We examined relationships between the dependent variables of erroneous advice, harmful advice, correction of erroneous advice, and correction of harmful advice and the forum-specific independent variables of forum activity, presence of moderators as participants, and age of forum. Independent variables were dichotomized. Two forums containing 56.4% (16731 of 29684) of all messages were high-activity forums. The remaining were low-activity forums. Since these two high-activity forums were from the SparkPeople website, analysis of relationships between activity and dependent variables may have been confounded by website-specific characteristics. Therefore, we employed the same sequence of logistic regression analyses using an alternative cutoff point between high- and low-activity forums. This alternative cutoff point was 1000 total messages per month, since it lay within a large gap dividing lower and higher activity forums. Six forums from five websites were categorized as high-activity with this cutoff, accounting for 87.9%% (26104 of 29684) of all messages.
For moderators as participants, forums were categorized as with or without moderators who can post messages. For age, forums were categorized as starting before February 2004 or during February 2004 and later, with data available for 16 of 18 forums.
We performed standard logistic regression analysis for each dependent variable, followed by hierarchical regression analyses if the omnibus χ2 from the standard logistic regression analysis was significant.16 When logistic regressions with all three predictors did not converge, we used relevant combinations of two predictors. We entered in the final logistic regression model the independent variables which were consistently significantly related to the dependent variable. Logistic regressions for erroneous and harmful advice were performed with the full data set. Logistic regressions for correction of erroneous and harmful advice were limited to forums with erroneous or harmful advice. Statistical analyses were performed with the SPSS 14.0 (SPSS Inc., Chicago, IL). Level of significance was set at α < 0.05.
The protocol was deemed exempt by the Institutional Review Board at the University of Texas Health Science Center at Houston.
Eighteen weight loss forums on 13 websites contained 29684 messages during the month, with an average of 1649 messages per forum (Appendix 2). Of 3368 initial messages, 3102 (92.1%) requested motivational support, requested advice outside the realm of the weight loss guidelines, or were not requests. The other 266 (7.9%) were requests for advice that could be addressed by the guidelines, 245 (92.1%) of which were answered by at least one provision of advice. There were 654 responses containing advice, with an average of 2.5 provisions of advice for each request.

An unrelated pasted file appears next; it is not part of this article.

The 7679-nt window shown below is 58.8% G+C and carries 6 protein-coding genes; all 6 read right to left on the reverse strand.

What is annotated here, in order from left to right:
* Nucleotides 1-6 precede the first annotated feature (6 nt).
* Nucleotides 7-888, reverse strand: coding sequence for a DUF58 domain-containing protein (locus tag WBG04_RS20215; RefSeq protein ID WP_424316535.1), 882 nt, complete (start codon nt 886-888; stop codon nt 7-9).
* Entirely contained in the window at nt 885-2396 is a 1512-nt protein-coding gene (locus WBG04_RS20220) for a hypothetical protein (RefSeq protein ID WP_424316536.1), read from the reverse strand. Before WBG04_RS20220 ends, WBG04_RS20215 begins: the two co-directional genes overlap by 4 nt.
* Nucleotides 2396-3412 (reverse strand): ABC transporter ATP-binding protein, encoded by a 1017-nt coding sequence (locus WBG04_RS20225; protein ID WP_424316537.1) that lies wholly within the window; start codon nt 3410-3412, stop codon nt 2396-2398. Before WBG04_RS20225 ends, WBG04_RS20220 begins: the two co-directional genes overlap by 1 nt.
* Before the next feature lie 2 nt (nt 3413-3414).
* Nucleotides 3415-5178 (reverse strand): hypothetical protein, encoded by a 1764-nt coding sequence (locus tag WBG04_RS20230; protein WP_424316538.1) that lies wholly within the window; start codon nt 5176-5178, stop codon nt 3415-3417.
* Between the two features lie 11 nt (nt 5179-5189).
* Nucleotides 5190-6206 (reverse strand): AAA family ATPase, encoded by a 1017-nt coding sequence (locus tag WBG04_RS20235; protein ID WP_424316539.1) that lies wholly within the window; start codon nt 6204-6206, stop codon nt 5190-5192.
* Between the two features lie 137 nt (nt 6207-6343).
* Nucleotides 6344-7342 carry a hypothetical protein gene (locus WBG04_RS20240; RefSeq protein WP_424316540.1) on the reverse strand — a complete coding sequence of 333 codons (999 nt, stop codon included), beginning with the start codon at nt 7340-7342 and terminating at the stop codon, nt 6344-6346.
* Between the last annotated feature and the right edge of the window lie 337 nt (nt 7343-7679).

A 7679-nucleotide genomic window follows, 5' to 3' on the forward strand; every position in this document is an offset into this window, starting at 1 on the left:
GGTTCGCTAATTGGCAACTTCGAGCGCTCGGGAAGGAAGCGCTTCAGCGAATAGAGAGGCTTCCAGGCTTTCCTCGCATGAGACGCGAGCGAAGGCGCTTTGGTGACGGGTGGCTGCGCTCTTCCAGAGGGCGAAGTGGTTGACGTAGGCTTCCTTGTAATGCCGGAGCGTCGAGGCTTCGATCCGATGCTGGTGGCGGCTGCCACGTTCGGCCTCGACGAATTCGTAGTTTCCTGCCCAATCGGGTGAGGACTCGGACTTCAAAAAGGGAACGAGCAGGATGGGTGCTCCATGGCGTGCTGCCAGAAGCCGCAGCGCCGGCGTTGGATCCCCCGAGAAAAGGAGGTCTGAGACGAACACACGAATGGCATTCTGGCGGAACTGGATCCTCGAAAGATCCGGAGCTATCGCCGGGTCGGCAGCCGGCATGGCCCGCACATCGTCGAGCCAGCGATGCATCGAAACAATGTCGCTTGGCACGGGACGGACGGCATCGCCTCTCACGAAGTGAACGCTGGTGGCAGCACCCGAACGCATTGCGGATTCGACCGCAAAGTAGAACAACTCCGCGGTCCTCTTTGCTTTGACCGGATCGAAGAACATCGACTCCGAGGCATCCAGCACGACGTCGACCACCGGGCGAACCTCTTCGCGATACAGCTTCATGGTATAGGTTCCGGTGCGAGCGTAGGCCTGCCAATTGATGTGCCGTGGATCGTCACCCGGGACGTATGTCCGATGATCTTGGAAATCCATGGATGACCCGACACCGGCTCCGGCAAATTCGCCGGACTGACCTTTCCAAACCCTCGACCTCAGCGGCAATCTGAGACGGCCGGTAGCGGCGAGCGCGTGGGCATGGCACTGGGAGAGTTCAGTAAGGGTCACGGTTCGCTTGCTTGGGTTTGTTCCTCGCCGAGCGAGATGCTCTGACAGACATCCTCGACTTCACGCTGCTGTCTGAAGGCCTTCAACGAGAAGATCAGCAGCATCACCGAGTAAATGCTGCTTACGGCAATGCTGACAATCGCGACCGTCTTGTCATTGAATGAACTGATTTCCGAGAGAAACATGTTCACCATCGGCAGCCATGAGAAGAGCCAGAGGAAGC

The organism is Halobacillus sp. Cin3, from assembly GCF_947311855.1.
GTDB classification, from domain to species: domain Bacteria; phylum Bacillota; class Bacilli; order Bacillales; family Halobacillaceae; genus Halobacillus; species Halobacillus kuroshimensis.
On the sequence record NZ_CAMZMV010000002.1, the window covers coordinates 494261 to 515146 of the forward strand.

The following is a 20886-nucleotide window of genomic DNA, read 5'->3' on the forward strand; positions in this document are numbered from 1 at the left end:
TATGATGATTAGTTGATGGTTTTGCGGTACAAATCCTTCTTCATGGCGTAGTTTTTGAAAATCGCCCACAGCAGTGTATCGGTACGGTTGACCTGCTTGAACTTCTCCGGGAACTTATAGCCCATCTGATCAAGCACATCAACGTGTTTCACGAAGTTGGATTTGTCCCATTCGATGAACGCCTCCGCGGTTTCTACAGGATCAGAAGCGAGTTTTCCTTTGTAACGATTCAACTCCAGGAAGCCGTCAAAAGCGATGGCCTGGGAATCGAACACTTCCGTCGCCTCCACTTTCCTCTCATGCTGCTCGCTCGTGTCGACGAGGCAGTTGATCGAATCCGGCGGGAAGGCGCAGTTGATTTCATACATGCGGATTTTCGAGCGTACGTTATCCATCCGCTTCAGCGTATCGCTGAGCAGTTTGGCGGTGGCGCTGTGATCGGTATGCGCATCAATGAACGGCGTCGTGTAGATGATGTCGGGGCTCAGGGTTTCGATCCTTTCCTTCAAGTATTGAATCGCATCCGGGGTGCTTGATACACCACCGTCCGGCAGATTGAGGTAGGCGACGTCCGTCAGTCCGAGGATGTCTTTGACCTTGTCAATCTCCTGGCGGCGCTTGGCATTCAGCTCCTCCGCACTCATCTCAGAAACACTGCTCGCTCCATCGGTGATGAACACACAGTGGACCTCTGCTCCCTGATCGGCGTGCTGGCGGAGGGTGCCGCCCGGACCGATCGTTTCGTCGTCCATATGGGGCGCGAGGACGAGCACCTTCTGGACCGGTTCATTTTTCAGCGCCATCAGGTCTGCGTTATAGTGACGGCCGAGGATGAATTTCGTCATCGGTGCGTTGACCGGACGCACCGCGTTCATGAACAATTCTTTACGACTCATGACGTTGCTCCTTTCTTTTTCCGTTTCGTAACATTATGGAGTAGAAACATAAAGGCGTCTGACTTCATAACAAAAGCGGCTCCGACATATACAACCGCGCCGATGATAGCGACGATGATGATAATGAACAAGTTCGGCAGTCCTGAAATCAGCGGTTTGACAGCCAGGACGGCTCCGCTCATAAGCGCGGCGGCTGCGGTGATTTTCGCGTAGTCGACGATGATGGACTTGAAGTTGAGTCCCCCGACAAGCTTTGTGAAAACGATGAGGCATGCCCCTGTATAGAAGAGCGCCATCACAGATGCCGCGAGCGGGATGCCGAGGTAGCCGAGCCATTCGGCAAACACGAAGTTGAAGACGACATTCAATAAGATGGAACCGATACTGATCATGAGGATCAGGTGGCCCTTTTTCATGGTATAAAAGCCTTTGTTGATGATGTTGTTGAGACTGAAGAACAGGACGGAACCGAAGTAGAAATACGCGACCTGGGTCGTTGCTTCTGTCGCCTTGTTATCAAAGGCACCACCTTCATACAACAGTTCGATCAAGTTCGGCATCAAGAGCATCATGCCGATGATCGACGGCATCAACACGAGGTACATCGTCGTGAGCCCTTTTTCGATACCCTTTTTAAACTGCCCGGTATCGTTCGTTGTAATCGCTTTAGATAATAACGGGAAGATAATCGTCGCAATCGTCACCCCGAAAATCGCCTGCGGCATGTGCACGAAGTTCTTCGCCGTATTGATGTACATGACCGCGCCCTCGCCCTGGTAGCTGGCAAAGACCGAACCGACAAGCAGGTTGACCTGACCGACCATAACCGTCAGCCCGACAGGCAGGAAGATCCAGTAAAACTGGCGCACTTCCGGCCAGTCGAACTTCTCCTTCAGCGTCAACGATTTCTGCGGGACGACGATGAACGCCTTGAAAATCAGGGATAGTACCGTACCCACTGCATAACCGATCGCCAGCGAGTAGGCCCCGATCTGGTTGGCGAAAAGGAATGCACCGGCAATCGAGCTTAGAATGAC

With respect to the weight loss guidelines, 504 of 654 (77.1%) of provisions of advice were accurate, 94 (14.4%) were not addressed by guidelines, and 56 (8.6%) were erroneous. Only 43 (6.6%) provisions of advice were considered potentially harmful. Erroneous advice was more likely than other advice to be harmful (χ2=398.91, df=2, p<0.001) (Table 1). The twentyfour (3.7%) provisions of advice posted by moderators did not differ from other advice in accuracy or potential harmfulness.
Examples of erroneous or harmful advice were encouragement to take over-the-counter weight loss medication which could have harmful effects, or to take it despite inadequate attempts at lifestyle changes; statement that only the types of foods consumed (but not total caloric intake) is relevant to weight loss attempts; and encouragement to try diet only, without exercise, for weight loss.
Of the 56 provisions of erroneous advice, 19 (34%) were subsequently corrected within the same thread. One correction was posted by a moderator. The average time to correction was 17 hours and 31 minutes. The other 37 (66%) provisions of erroneous advice were not corrected, with four of these posted during the last two days of the month. Twelve of 43 (28%) provisions of harmful advice were corrected, with an average time to correction of 18 hours and 3 minutes. The other 31 (72%) provisions of harmful advice were not corrected, three of which were posted during the last two days of the month. No corrections of harmful advice were posted by moderators.